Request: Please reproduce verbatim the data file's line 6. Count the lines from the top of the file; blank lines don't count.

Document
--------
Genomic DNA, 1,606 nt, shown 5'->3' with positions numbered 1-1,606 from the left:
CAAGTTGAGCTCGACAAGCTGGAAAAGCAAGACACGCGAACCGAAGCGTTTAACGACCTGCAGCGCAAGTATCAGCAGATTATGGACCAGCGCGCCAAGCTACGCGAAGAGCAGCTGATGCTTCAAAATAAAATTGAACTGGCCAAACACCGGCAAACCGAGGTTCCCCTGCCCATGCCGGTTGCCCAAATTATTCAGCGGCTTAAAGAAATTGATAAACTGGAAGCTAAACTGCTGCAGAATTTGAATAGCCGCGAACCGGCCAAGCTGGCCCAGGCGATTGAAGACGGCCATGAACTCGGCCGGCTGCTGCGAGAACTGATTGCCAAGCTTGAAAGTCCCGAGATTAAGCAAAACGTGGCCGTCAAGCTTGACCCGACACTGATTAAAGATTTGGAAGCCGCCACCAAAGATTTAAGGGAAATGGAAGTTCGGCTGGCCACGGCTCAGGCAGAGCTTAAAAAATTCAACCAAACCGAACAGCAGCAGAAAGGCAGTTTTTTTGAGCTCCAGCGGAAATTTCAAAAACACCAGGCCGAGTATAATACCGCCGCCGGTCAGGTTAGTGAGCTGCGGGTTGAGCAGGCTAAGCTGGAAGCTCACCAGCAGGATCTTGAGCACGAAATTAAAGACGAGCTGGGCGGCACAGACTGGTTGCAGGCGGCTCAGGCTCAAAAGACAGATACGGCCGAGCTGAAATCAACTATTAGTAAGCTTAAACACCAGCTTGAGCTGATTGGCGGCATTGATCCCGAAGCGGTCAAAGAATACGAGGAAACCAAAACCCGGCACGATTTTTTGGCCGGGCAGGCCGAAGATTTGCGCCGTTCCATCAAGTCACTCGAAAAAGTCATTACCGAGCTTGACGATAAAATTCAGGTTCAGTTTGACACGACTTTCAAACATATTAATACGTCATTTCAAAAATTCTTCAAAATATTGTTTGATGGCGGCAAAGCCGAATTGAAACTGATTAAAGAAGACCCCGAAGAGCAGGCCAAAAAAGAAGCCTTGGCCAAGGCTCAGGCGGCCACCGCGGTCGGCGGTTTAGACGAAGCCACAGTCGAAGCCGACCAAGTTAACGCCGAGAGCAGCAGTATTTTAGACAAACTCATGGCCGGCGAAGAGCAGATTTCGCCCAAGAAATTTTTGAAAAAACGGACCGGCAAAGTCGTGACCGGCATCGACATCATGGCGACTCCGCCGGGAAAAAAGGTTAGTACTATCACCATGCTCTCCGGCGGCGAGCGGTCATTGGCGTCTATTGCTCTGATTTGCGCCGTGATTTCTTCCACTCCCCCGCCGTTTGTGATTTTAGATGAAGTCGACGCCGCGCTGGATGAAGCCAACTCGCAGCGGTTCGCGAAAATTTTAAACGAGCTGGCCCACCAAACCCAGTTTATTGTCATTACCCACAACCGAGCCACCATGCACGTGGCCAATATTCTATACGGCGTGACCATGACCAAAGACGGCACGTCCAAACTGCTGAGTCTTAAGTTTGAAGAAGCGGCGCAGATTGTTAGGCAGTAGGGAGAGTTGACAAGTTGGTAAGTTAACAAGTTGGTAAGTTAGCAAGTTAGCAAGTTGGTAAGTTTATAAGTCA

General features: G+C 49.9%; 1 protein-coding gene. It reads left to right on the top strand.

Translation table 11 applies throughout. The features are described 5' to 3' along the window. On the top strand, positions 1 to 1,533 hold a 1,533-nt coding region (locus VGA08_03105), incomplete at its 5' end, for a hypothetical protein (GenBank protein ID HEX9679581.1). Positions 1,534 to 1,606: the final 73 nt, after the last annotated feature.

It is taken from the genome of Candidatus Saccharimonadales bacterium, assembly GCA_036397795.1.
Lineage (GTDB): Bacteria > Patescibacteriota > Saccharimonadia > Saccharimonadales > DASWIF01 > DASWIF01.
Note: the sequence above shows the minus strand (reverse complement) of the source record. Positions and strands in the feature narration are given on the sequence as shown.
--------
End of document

Lineage (GTDB): Bacteria > Patescibacteriota > Saccharimonadia > Saccharimonadales > DASWIF01 > DASWIF01.